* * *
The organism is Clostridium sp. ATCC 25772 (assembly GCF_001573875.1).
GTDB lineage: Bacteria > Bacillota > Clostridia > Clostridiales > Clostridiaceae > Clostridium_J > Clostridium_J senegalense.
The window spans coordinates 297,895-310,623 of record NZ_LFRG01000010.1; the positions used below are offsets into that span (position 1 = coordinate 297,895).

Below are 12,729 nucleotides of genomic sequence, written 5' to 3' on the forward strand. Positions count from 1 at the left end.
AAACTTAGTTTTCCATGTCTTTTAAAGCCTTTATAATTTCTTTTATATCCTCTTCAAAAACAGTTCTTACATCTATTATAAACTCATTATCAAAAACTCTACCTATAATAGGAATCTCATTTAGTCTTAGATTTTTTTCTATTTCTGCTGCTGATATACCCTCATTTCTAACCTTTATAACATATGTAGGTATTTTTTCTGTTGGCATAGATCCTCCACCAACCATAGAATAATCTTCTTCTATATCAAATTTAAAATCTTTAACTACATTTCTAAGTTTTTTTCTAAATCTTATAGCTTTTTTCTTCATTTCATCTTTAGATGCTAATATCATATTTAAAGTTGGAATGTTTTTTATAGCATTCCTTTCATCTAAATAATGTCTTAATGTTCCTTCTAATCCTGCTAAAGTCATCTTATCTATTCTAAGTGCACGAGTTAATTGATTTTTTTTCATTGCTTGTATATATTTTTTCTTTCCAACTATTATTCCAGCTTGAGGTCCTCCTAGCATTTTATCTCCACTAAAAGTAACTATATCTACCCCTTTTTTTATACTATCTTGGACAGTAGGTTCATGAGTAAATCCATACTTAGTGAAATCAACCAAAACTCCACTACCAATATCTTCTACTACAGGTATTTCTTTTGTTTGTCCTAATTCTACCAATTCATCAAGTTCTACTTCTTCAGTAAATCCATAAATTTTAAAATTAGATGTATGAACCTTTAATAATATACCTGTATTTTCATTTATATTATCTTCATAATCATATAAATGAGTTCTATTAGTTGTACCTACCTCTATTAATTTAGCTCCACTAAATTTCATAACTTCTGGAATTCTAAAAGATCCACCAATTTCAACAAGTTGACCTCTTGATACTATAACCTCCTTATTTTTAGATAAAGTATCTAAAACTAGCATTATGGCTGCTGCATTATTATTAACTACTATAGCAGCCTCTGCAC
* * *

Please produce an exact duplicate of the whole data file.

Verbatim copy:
The organism is Clostridium sp. ATCC 25772 (assembly GCF_001573875.1).
GTDB lineage: Bacteria > Bacillota > Clostridia > Clostridiales > Clostridiaceae > Clostridium_J > Clostridium_J senegalense.
The window spans coordinates 297,895-310,623 of record NZ_LFRG01000010.1; the positions used below are offsets into that span (position 1 = coordinate 297,895).

Below are 12,729 nucleotides of genomic sequence, written 5' to 3' on the forward strand. Positions count from 1 at the left end.
AAACTTAGTTTTCCATGTCTTTTAAAGCCTTTATAATTTCTTTTATATCCTCTTCAAAAACAGTTCTTACATCTATTATAAACTCATTATCAAAAACTCTACCTATAATAGGAATCTCATTTAGTCTTAGATTTTTTTCTATTTCTGCTGCTGATATACCCTCATTTCTAACCTTTATAACATATGTAGGTATTTTTTCTGTTGGCATAGATCCTCCACCAACCATAGAATAATCTTCTTCTATATCAAATTTAAAATCTTTAACTACATTTCTAAGTTTTTTTCTAAATCTTATAGCTTTTTTCTTCATTTCATCTTTAGATGCTAATATCATATTTAAAGTTGGAATGTTTTTTATAGCATTCCTTTCATCTAAATAATGTCTTAATGTTCCTTCTAATCCTGCTAAAGTCATCTTATCTATTCTAAGTGCACGAGTTAATTGATTTTTTTTCATTGCTTGTATATATTTTTTCTTTCCAACTATTATTCCAGCTTGAGGTCCTCCTAGCATTTTATCTCCACTAAAAGTAACTATATCTACCCCTTTTTTTATACTATCTTGGACAGTAGGTTCATGAGTAAATCCATACTTAGTGAAATCAACCAAAACTCCACTACCAATATCTTCTACTACAGGTATTTCTTTTGTTTGTCCTAATTCTACCAATTCATCAAGTTCTACTTCTTCAGTAAATCCATAAATTTTAAAATTAGATGTATGAACCTTTAATAATATACCTGTATTTTCATTTATATTATCTTCATAATCATATAAATGAGTTCTATTAGTTGTACCTACCTCTATTAATTTAGCTCCACTAAATTTCATAACTTCTGGAATTCTAAAAGATCCACCAATTTCAACAAGTTGACCTCTTGATACTATAACCTCCTTATTTTTAGATAAAGTATCTAAAACTAGCATTATGGCTGCTGCATTATTATTAACTACTATAGCAGCCTCTGCAC